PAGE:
The Latest on a plane stolen from Sea-Tac International Airport in Washington state (all times local):
The man who stole an empty Horizon Air turboprop plane from Sea-Tac International Airport was Richard Russell, a U.S. official briefed on the matter told The Associated Press. KIRO 7 also confirmed Russell's identity with a family spokesman. Deborah Horne will have additional details on KIRO 7 News at 5 p.m.
“He was a quiet guy," Rick Christenson, an operational supervisor with the airline who retired in May told The Seattle Times. "It seemed like he was well liked by the other workers. I feel really bad for Richard and for his family. I hope they can make it through this.”
See the statement read Saturday night by Russell family friend Mike Mathews:
Authorities on Saturday said a 29-year-old man used a machine called a pushback tractor to first maneuver the aircraft so he could board and then take off Friday evening. He was presumably killed about an hour later when the aircraft crashed into a small island southwest of Seattle.
The man could be heard on audio recordings telling air traffic controllers that he is "just a broken guy." An air traffic controller called the man "Rich," and tried to convince the man to land the airplane.
Russell went by "Beebo" on social media, and on his Facebook page, which had limited public access. He said he was from Wasilla, Alaska, and lived in Sumner, Washington, and was married in 2012.
In a humorous YouTube video he posted last year, he talked about his job and included videos and photos of his various travels.
"I lift a lot of bags. Like a lot of bags. So many bags," he said.
SeaTac staff also confirmed that the man who stole the flight departed from Sea-Tac on the 16C runway.
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More news from KIRO 7
- Who was Richard Russell? Details of man who sources say stole airplane from Sea-Tac
- Passenger plane stolen from Sea-Tac Airport crashes on island
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- Authorities probe how airline employee could steal plane
- Do you have an investigative story tip? Send us an email at firstname.lastname@example.org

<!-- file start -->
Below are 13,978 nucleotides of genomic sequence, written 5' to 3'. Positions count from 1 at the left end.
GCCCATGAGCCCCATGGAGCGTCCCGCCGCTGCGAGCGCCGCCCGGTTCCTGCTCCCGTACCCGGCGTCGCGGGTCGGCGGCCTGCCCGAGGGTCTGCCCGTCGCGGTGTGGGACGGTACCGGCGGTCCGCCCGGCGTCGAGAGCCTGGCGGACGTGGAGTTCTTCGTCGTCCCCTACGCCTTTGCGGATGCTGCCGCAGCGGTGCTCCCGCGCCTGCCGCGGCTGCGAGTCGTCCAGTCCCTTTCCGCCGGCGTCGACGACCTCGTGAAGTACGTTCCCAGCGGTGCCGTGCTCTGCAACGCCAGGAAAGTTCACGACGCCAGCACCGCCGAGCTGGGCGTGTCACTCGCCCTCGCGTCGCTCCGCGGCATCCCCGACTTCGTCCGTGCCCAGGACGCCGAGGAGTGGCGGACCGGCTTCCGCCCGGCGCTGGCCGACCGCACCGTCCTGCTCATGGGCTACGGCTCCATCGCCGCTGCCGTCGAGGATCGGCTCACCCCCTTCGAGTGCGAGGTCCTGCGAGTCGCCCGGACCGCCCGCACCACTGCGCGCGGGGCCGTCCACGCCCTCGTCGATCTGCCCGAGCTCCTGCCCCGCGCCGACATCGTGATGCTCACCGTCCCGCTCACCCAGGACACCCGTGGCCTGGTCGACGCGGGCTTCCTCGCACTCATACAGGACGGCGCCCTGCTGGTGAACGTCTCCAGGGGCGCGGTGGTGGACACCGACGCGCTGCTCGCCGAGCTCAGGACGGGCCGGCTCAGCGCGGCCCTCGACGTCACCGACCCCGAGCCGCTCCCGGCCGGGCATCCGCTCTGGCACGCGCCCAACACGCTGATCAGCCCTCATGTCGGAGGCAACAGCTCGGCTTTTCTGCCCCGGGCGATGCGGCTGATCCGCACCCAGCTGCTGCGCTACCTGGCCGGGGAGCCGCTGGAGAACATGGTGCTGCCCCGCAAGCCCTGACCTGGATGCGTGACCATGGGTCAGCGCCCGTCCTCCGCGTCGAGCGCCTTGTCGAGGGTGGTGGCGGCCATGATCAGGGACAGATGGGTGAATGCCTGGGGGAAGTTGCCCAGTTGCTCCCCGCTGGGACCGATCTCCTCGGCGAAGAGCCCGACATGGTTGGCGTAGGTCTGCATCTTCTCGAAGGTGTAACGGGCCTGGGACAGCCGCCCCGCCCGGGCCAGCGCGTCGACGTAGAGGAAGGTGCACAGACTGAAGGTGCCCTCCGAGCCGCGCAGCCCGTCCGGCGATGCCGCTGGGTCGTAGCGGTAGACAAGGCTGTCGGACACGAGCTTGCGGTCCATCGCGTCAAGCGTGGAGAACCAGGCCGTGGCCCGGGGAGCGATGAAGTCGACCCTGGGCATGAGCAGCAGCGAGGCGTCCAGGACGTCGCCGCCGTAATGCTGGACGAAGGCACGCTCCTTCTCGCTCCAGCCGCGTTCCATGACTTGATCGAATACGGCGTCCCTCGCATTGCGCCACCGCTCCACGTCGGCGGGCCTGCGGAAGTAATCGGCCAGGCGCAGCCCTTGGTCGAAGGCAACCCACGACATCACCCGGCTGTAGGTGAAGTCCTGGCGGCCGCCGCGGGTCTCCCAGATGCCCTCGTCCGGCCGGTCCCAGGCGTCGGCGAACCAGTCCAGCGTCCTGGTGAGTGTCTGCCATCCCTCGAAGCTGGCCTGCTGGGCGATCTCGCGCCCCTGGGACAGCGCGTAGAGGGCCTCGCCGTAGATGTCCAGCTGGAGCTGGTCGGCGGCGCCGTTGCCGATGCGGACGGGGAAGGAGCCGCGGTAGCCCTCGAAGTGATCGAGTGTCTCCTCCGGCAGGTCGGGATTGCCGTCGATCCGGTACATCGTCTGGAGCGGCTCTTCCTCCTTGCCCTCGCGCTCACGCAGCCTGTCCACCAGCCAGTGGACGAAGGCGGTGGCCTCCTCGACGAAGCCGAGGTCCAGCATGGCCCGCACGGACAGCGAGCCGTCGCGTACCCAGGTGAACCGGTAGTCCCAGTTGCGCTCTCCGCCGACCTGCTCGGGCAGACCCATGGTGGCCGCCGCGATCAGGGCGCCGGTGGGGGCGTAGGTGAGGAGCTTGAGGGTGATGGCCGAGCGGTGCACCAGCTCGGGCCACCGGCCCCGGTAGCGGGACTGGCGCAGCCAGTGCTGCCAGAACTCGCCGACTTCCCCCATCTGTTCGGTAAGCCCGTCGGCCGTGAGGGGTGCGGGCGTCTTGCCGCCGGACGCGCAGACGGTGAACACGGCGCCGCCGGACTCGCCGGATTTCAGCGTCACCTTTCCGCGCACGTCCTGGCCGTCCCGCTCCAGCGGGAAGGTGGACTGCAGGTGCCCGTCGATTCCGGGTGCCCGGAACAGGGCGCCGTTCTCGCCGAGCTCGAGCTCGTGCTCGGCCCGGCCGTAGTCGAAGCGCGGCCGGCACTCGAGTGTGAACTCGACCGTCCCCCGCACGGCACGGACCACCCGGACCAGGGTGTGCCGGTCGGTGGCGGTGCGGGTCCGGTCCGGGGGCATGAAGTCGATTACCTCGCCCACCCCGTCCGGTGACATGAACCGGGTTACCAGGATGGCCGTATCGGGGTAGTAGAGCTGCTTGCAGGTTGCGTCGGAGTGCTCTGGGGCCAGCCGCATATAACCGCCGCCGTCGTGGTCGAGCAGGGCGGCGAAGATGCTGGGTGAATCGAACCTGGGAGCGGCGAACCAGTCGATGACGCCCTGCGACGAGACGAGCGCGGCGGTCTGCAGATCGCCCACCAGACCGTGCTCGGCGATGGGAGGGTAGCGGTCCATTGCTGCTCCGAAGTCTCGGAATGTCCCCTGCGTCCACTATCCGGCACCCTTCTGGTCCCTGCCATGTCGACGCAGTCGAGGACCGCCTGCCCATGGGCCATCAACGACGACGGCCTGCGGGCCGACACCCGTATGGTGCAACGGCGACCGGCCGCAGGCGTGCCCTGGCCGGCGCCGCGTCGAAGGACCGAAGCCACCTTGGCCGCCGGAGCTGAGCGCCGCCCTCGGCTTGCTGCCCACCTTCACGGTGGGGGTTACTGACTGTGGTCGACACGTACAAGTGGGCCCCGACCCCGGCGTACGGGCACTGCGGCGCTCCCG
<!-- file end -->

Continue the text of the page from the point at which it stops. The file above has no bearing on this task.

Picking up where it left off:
Authorities say the man who stole an empty Horizon Air turboprop plane from Sea-Tac International Airport in Seattle was a 3.5-year Horizon employee and had clearance to be among aircraft.
Authorities on Saturday also say the 29-year-old man used a machine called a pushback tractor to first maneuver the aircraft so he could board and then take off Friday evening.
The man didn't have a pilot's license, and authorities say it's unclear how he attained the skills to do loops in the aircraft before crashing about an hour after taking off into a small island in the Puget Sound.
Authorities say the man went through various background checks to get clearance to be in the secured area.
Federal investigators say a stolen Horizon Air turboprop plane broke into many pieces when it crashed into an area of thick brush on a small island in the Puget Sound.
But investigators said Saturday they still anticipate they will be able to recover data recorders from the aircraft.
Debra Eckrote, a regional chief with the National Transportation Safety Board, says the wings are off the plane and the fuselage is upside down.
Officials say an airline employee stole the empty plane and took off from Sea-Tac International Airport on Friday night.
Eckrote said it was very fortunate that the plane crashed in a relatively unpopulated island.
She believes that once NTSB investigators reach the crash site they'll be able to find the cockpit voice recorder and the plane's data recorder.
A transportation security expert says a man who stole a plane from Sea-Tac International Airport in Seattle likely had some pilot training, and military craft that pursued him possibly prevented a tragedy.
Erroll Southers says Saturday that the unidentified man represents one of the greatest threats to aviation by being an insider cleared to have access to aircraft. Southers is director of homegrown violent extremism studies at the University of Southern California.
Officials say an airline employee stole an empty Horizon Air turboprop plane and took off from the airport Friday night. Video shows him doing large loops and other dangerous maneuvers. He was chased by military jets before crashing into an island in the Puget Sound.